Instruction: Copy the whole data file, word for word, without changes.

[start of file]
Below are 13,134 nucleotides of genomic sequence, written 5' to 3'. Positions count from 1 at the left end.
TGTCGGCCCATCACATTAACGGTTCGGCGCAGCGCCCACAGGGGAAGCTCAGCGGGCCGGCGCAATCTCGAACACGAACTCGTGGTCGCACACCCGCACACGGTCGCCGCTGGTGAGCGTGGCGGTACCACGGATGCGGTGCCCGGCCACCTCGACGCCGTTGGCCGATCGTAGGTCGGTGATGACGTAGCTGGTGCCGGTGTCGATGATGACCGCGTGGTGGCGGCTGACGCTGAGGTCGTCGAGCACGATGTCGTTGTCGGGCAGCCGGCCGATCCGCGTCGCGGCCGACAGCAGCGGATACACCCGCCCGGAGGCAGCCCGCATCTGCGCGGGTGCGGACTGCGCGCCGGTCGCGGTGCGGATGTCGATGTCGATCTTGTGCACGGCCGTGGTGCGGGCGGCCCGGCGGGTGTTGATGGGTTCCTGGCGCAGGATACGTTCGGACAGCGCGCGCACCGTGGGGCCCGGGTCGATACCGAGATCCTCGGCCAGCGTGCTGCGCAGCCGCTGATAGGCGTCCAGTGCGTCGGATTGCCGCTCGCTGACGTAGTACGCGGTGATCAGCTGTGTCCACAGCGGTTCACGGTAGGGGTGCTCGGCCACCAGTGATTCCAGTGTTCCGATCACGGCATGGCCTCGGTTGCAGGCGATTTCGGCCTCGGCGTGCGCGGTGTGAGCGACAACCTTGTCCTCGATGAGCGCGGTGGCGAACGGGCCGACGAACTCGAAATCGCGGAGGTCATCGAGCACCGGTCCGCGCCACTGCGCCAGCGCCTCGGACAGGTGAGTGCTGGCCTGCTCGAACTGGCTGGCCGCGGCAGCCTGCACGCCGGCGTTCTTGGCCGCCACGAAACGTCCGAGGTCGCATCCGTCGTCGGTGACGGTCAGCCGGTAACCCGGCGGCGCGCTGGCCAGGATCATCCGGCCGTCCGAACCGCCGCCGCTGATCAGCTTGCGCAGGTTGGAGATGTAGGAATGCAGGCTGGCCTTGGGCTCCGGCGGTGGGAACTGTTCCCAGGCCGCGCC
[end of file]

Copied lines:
Below are 13,134 nucleotides of genomic sequence, written 5' to 3'. Positions count from 1 at the left end.
TGTCGGCCCATCACATTAACGGTTCGGCGCAGCGCCCACAGGGGAAGCTCAGCGGGCCGGCGCAATCTCGAACACGAACTCGTGGTCGCACACCCGCACACGGTCGCCGCTGGTGAGCGTGGCGGTACCACGGATGCGGTGCCCGGCCACCTCGACGCCGTTGGCCGATCGTAGGTCGGTGATGACGTAGCTGGTGCCGGTGTCGATGATGACCGCGTGGTGGCGGCTGACGCTGAGGTCGTCGAGCACGATGTCGTTGTCGGGCAGCCGGCCGATCCGCGTCGCGGCCGACAGCAGCGGATACACCCGCCCGGAGGCAGCCCGCATCTGCGCGGGTGCGGACTGCGCGCCGGTCGCGGTGCGGATGTCGATGTCGATCTTGTGCACGGCCGTGGTGCGGGCGGCCCGGCGGGTGTTGATGGGTTCCTGGCGCAGGATACGTTCGGACAGCGCGCGCACCGTGGGGCCCGGGTCGATACCGAGATCCTCGGCCAGCGTGCTGCGCAGCCGCTGATAGGCGTCCAGTGCGTCGGATTGCCGCTCGCTGACGTAGTACGCGGTGATCAGCTGTGTCCACAGCGGTTCACGGTAGGGGTGCTCGGCCACCAGTGATTCCAGTGTTCCGATCACGGCATGGCCTCGGTTGCAGGCGATTTCGGCCTCGGCGTGCGCGGTGTGAGCGACAACCTTGTCCTCGATGAGCGCGGTGGCGAACGGGCCGACGAACTCGAAATCGCGGAGGTCATCGAGCACCGGTCCGCGCCACTGCGCCAGCGCCTCGGACAGGTGAGTGCTGGCCTGCTCGAACTGGCTGGCCGCGGCAGCCTGCACGCCGGCGTTCTTGGCCGCCACGAAACGTCCGAGGTCGCATCCGTCGTCGGTGACGGTCAGCCGGTAACCCGGCGGCGCGCTGGCCAGGATCATCCGGCCGTCCGAACCGCCGCCGCTGATCAGCTTGCGCAGGTTGGAGATGTAGGAATGCAGGCTGGCCTTGGGCTCCGGCGGTGGGAACTGTTCCCAGGCCGCGCC